Thursday, April 2, 2009

Life, the Universe and the Everything

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Paul Davies’ ‘The Fifth Miracle’ threw a spanner into Carl Sagan’s (and my) magnificent cosmic vision of a universe teeming with life. He simply asks one question- Doesn’t this vision mean that physical laws are rigged in favour of life? Is it possible that the physical laws themselves or some other ‘life’ laws that operate at a higher level are designed to make the spontaneous origin of life an inevitability? If your answer is yes, then you are a biological determinist, and you are only step away from that unutterable blasphemy called religion, and a supernaturally ordained universe. Davies espouses a school of thought I haven’t been exposed to previously. He believes that everything in the biosphere can be explained by natural selection and Darwinian evolution; but this implies that there must be a first living creature from which everything else evolved. For some scientists, the leap of reasoning required to visualize the painfully slow workings of evolution is not too different from one required to visualize the spontaneous origin of life from inorganic chemicals. Davies doesn’t agree. He claims that the probability of a primordial soup of chemicals (self) organizing themselves into something that can even satisfy the most lax definitions of life is too low. If indeed the most miniscule of miniscule probabilities was hit here on Earth, then we won some kind of once-only cosmic lottery. It won’t happen again. Time, which is conveniently used to explain the many counter-intuitive machinations of evolution, is far less useful here. Current models predict that life originated almost immediately on planet Earth, in an astronomically insignificant few hundreds of millions of years. On the other hand, evolution was given the best of four billion years to weave its magic. The point to be taken away from this argument is that life being so unlikely couldn’t have occurred more than a handful of times (or only once); if you believe otherwise, you believe that the laws of the universe are somehow rigged to favour life, and you are a biological determinist. Carl Sagan (and others), who worked so hard to eliminate any traces of supernatural trimmings from our understanding of the universe, actually implicitly champions a theistic world view!

My chief grouse with this approach concerns the conclusion that biological determinism is the only way to explain a universe full of life. I’ll illustrate with the example of galaxies. We can see the beautifully ordered structure in a spiral galaxy, and ask – Are the laws of the universe rigged to produce this? The answer is yes, simply because we can see a spiral galaxy. We know that life exists because we do, and because we know that, in some sense, the laws of the universe are rigged in favour of life. I have a solution to the problem of rarity of life. It uses a theory called panspermia which claims that terrestrial life is of extra-terrestrial origin. If panspermia is possible, (Davies believes that it is, and explains it in an engaging chapter on life shuttling back and forth between early Earth and early Mars on the back of meteorites) then life may have originated in an exceedingly small number of places in the Universe, but may have been carried to many other planets and stellar systems. Since we don’t have a fix yet on mathematical estimates for the likelihood of spontaneous chemical generation of life, the frequency could be something like once in each galaxy. Occam’s Razor lends itself to a simpler explanation, of course, if we are determined to hold on to the view that the universe is flourishing with life. The origin of life isn’t as rare an occurrence as we believe, and if the figures suggest otherwise, the figures must be wrong. There’s another caveat here. Is it possible that there is any phenomenon in the universe that is so astronomically improbable that it will occur only once? Yes, if the Universe is finitely large and has a finite life span. Then life can be one of these Special Ones. Interestingly this is an argument against biological determinism; life is just rare, not cosmically determined. There could other such phenomena, like a star system where 135 stars are held together in mutual gravitational attraction. As it is beyond our current capacity to test this uniqueness hypothesis, any differences are purely ideological.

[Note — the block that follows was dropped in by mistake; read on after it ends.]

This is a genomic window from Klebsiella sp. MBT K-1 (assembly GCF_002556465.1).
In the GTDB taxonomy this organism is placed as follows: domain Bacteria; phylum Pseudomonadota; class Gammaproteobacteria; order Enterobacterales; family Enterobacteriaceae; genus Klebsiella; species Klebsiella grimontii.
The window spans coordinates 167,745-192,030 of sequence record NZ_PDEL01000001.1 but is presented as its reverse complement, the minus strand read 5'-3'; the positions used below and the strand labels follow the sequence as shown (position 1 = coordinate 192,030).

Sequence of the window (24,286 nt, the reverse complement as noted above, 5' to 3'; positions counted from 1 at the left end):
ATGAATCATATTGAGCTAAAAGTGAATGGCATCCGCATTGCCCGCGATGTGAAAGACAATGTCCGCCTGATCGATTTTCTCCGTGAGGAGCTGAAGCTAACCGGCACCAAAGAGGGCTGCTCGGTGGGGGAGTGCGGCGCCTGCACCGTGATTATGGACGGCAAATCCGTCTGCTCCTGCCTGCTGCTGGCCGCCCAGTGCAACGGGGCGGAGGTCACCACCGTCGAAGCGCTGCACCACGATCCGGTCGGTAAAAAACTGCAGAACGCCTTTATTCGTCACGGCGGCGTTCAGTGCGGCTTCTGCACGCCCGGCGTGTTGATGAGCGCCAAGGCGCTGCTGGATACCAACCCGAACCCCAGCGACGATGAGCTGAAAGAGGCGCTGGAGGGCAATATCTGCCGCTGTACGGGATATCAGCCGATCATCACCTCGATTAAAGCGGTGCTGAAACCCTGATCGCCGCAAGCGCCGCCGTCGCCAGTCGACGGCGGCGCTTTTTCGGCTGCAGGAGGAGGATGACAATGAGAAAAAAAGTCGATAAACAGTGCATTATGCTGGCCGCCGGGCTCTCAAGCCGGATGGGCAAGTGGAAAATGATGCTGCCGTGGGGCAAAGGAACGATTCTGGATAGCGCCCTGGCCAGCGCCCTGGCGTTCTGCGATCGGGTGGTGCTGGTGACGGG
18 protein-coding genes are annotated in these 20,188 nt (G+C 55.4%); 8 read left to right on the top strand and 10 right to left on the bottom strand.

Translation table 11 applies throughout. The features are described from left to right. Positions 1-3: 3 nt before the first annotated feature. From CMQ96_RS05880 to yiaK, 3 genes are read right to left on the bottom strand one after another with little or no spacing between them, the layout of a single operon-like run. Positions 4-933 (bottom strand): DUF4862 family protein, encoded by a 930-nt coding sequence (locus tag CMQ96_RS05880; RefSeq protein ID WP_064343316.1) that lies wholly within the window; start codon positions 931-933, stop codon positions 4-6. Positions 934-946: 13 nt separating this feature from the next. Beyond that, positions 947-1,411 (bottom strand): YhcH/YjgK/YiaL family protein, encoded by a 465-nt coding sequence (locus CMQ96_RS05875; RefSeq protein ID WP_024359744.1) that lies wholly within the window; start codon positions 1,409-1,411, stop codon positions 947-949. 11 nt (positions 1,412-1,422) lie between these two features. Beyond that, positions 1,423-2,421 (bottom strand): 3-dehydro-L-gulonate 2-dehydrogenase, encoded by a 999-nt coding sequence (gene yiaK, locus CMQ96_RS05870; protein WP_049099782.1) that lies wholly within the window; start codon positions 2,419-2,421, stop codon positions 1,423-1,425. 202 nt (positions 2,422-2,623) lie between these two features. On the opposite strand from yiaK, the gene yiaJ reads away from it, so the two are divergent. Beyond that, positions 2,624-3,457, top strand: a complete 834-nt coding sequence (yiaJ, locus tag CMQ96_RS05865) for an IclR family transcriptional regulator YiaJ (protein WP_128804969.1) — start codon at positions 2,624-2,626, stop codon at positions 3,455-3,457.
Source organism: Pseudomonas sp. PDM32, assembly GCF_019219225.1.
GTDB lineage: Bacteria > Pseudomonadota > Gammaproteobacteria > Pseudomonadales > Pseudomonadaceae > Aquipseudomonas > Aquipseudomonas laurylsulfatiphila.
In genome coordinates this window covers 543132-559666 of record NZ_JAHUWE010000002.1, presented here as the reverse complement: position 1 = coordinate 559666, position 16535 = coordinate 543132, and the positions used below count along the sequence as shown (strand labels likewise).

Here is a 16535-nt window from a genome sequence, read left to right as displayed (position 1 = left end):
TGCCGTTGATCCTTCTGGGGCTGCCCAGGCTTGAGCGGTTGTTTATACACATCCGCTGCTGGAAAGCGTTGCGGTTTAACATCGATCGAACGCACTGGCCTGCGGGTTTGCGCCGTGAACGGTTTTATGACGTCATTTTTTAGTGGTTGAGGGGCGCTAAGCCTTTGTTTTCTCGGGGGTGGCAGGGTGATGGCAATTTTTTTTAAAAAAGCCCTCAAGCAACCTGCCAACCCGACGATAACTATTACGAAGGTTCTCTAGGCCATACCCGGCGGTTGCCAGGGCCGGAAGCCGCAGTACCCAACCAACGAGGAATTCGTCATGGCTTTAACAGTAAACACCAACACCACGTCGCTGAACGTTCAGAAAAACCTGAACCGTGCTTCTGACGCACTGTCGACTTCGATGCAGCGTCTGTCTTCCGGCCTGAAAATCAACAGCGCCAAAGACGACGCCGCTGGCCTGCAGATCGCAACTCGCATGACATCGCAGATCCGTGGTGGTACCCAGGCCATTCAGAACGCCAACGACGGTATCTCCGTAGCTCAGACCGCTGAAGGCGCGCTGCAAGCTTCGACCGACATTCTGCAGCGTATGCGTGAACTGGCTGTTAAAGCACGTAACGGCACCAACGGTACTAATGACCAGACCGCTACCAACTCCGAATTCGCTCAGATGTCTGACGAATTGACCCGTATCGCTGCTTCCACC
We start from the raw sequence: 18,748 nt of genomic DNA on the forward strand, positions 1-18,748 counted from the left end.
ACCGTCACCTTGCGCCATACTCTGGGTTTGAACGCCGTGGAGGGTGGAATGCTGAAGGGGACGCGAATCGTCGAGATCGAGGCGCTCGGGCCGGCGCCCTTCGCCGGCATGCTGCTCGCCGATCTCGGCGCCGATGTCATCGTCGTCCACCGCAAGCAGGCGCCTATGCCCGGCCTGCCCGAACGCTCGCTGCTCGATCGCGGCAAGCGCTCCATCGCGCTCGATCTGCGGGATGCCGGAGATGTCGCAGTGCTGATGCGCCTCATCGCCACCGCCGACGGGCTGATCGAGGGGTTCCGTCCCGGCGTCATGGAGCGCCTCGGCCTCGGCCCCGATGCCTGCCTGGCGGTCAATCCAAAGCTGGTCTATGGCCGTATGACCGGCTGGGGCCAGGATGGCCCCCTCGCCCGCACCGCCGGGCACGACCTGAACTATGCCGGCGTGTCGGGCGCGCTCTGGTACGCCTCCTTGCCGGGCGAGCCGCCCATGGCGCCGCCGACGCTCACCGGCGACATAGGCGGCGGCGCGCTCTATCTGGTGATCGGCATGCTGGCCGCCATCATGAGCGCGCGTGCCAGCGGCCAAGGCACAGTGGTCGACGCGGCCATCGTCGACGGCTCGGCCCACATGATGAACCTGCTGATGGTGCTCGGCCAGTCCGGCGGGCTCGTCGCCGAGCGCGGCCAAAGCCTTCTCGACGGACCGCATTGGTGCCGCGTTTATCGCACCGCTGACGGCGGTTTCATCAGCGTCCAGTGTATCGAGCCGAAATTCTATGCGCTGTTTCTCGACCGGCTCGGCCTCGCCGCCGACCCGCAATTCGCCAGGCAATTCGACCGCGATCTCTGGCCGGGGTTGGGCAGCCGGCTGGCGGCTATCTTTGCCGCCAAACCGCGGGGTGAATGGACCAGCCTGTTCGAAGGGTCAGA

Reading John Gribbin’s ‘Stardust’ is much more palatable for my stubbornly romantic idea of universal life. And for a while, I was actually reading both at the same time! John Gribbin fleshes out the astronomically prevalent view that we are the stuff of stars (rather obese and short lived ones, but hell), and just as surely some stars cook themselves into supernovae, life must arise. If anything, Paul Davies has ensured that I cannot satisfy myself with this cozy outlook, in the face of contrary (probabilistic) evidence. It’s possible that we are alone in the universe, and if we aren’t the others are so far away that it is improbable that we’ll meet before either of us self-destruct. Nothing, however, in the long and mostly satisfactory history of scientific endeavour suggests that we are barking up the wrong tree, and that we might need a fundamentally novel metaphysical law to explain away the existence of life. Here’s where I make a leap of faith. I predict that we will discover independent (not through pesky panspermia) extra-terrestrial life in the near future, probably in the Solar System itself. That will of course mean that the universe is full to bursting point with life, simply because we have seen so, with our ridiculously tiny observing powers. If we don’t conform to that, then we have to update our counter-theory to a much more inane one: it’s not the Earth which is unique, but the entire Solar System.